Filipinos don’t pivot
The new foreign policy dance of the Duterte administration is the “pivot.” It directs dancers to radically turn away from the United States and its allies, and face toward China and Russia instead. Its problem, however, is that Filipinos are not following the dance leader, preferring their good old dance moves.
Ever since scientific opinion polling began, no country has been more trusted by Filipinos than the United States. This continues in the March 2017 Social Weather Survey, which has 70 percent trusting and only 13 percent distrusting the US, for a Very Good (+50 to +69) net trust rating of +56, correctly rounded.
In 55 SWS polls since 1994, the US’ trust rating has been Very Good if not Excellent (+70 and up) 45 times, Good (+30 to +49) 9 times, and Moderate (+10 to +29) once. The last time it was below Very Good was seven years ago. The low points have never been serious or prolonged, despite the instances of denied visas, crimes, including sexual abuse, committed by Americans, and other resentments, current and/or historical, of some Filipinos toward the US.
The March 2017 survey measured public trust in seven countries, and also obtained the following net trust ratings: Japan +42, Australia +38, France +18, Russia +6, China -4, and North Korea -5. Trust in Japan and Australia rate as Good, while trust in France is Moderate. Trust in Russia, China and North Korea are all Neutral (-9 to +9; we statistically distinguish from zero when net trust is double-digit).
Every SWS report charts, in addition to the latest findings, all the past figures of the same survey item, for a full historical context. The new survey shows no fundamental change in the trust of Filipinos for the US and its allies, relative to its Cold War adversaries such as China and Russia.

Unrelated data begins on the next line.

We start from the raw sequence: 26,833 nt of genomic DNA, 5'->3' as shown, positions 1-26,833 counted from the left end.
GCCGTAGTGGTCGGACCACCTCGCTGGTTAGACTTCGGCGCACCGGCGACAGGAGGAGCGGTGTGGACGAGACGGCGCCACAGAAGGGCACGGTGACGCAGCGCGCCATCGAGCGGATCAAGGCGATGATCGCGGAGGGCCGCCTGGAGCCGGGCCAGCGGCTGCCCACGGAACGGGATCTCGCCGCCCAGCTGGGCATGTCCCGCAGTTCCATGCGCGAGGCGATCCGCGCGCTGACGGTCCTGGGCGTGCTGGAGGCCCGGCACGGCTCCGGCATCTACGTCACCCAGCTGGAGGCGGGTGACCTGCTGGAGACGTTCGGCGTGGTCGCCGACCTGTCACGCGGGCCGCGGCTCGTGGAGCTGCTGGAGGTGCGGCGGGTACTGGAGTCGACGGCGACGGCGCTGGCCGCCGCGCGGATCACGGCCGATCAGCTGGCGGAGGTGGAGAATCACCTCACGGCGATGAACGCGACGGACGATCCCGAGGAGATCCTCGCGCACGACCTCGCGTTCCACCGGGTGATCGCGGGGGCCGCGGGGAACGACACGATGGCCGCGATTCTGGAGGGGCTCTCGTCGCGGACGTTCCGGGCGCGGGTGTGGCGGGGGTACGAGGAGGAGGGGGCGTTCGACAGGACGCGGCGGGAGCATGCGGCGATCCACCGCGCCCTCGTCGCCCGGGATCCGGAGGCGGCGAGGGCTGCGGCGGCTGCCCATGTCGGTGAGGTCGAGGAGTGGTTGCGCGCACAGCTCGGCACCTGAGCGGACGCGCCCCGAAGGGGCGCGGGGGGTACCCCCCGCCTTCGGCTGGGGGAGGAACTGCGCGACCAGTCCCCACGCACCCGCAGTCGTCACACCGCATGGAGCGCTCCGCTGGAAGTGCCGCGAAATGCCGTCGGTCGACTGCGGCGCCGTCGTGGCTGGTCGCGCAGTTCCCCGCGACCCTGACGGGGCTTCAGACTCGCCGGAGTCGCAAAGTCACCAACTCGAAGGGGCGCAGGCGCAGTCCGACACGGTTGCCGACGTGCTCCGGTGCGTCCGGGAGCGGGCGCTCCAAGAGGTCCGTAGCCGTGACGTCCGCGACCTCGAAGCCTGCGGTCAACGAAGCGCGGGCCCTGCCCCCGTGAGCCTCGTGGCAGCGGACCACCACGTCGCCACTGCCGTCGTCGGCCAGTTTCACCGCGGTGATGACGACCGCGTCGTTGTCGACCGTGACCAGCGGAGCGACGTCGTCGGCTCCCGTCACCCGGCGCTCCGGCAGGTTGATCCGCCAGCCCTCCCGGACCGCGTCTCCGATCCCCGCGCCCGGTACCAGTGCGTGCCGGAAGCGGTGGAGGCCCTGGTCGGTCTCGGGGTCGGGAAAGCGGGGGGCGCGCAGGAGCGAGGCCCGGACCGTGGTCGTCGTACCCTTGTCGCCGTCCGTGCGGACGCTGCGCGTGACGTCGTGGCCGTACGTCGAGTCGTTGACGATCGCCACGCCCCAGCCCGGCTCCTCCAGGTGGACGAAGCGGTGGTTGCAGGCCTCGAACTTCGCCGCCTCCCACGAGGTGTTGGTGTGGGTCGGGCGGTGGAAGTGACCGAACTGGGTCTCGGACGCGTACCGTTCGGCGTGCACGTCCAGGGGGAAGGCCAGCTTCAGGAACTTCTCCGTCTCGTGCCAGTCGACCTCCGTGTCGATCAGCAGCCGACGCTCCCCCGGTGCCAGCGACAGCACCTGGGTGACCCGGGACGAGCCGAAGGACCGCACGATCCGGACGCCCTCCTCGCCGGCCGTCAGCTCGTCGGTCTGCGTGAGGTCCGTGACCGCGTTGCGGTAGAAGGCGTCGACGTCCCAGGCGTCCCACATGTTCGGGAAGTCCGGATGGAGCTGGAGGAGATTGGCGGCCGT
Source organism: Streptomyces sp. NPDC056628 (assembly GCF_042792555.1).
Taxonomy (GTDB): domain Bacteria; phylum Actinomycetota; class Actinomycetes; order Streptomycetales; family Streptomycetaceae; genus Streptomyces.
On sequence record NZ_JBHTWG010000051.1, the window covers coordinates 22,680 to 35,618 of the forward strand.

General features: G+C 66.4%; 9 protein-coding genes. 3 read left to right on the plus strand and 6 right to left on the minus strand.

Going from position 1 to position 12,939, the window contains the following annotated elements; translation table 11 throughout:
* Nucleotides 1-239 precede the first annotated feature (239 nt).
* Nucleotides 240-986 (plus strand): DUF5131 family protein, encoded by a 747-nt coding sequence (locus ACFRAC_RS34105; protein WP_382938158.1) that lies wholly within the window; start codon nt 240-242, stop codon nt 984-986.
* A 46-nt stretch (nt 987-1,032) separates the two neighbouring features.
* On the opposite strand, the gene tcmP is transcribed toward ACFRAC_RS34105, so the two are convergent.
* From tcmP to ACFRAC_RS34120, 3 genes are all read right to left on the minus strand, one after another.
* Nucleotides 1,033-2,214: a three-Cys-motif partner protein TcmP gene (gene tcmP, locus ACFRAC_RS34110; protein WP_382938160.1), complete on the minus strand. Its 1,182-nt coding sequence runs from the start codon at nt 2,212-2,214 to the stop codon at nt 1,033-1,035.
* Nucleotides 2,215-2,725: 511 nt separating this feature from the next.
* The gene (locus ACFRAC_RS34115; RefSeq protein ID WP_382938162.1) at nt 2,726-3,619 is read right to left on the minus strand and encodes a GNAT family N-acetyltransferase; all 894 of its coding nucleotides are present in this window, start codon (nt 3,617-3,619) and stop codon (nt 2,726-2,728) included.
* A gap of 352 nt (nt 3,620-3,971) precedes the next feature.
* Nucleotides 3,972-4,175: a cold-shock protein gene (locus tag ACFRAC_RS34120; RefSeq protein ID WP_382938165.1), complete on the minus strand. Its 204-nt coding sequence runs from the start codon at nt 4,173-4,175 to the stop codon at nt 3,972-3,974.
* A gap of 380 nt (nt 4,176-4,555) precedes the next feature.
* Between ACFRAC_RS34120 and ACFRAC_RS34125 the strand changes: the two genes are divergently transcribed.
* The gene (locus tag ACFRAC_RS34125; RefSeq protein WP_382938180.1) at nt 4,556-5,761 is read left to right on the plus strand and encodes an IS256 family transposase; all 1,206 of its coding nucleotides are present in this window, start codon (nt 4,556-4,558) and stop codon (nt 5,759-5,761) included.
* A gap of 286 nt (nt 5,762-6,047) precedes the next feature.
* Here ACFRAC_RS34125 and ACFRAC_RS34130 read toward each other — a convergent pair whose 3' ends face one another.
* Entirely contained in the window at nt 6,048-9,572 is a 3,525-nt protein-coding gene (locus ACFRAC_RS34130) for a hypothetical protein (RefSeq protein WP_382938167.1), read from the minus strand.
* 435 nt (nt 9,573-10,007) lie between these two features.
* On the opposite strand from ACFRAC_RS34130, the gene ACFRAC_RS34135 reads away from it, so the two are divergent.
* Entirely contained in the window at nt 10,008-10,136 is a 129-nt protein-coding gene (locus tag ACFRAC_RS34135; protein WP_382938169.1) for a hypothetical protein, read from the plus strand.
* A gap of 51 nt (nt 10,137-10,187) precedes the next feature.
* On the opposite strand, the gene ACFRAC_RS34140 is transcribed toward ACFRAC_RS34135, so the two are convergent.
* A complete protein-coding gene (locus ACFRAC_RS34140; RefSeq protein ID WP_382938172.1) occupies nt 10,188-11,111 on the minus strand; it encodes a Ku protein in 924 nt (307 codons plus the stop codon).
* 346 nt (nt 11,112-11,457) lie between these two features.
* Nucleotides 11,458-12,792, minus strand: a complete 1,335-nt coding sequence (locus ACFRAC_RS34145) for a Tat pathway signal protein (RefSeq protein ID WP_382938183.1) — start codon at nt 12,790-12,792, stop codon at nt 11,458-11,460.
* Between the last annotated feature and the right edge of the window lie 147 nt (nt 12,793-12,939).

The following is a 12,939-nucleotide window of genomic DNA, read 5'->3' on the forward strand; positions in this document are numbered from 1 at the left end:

Is there any DU30 effect? There have been small changes. Trust in the US has dropped a bit from an Excellent +72 in June 2016. Russia has been steady at +9 last December and +6 in March. China significantly gained from a Bad -33 last September to a Neutral +9 in December, but was a disappointing -4 in March. North Korea’s current -5 is the highest in five surveys since 2003.
Let us focus on Mindanao, the area which always gives DU30 his highest ratings. It has the lowest trust, among the four standard SWS survey areas, in the US (+34), Japan (+35), Australia (+29), and France (+9), as well as the highest trust in China (+8). This does not mean that Mindanaoans have pivoted. They are the most willing to listen to the new foreign policy tune, but are not actually dancing to it.
Other areas have their own patterns of trust in foreign countries. The Visayas is the area with the most trust in the US (+68), and the least trust in Russia (0). Balance-Luzon has the most trust in Australia (+42), and the least trust in China (Poor -11). The National Capital Region (NCR) has the most trust in Japan (Very Good +61), France (+29), and Russia (+18), and the least trust in North Korea (-11).
The overseas worker factor matters. In all areas of the Philippines, a significant proportion of families have a member working abroad—12 percent of families in both the NCR and the Visayas, and 11 percent of them in both Balance-Luzon and Mindanao, as of March 2011.
For families in all areas except Mindanao, the US is the most common location of these workers: the NCR 25 percent, Balance-Luzon 25 percent, and the Visayas 28 percent. Next most common is Saudi Arabia for families in the NCR (17 percent) and Balance-Luzon (12 percent), and the United Arab Emirates (UAE) for those in the Visayas (25 percent).
On the other hand, for Mindanao families with overseas workers, the most common locations are Saudi Arabia (31 percent) and the UAE (22 percent). Only 3 percent have a family member working in the US. These are the area-dimensions of the people-to-people factor in our foreign relations.
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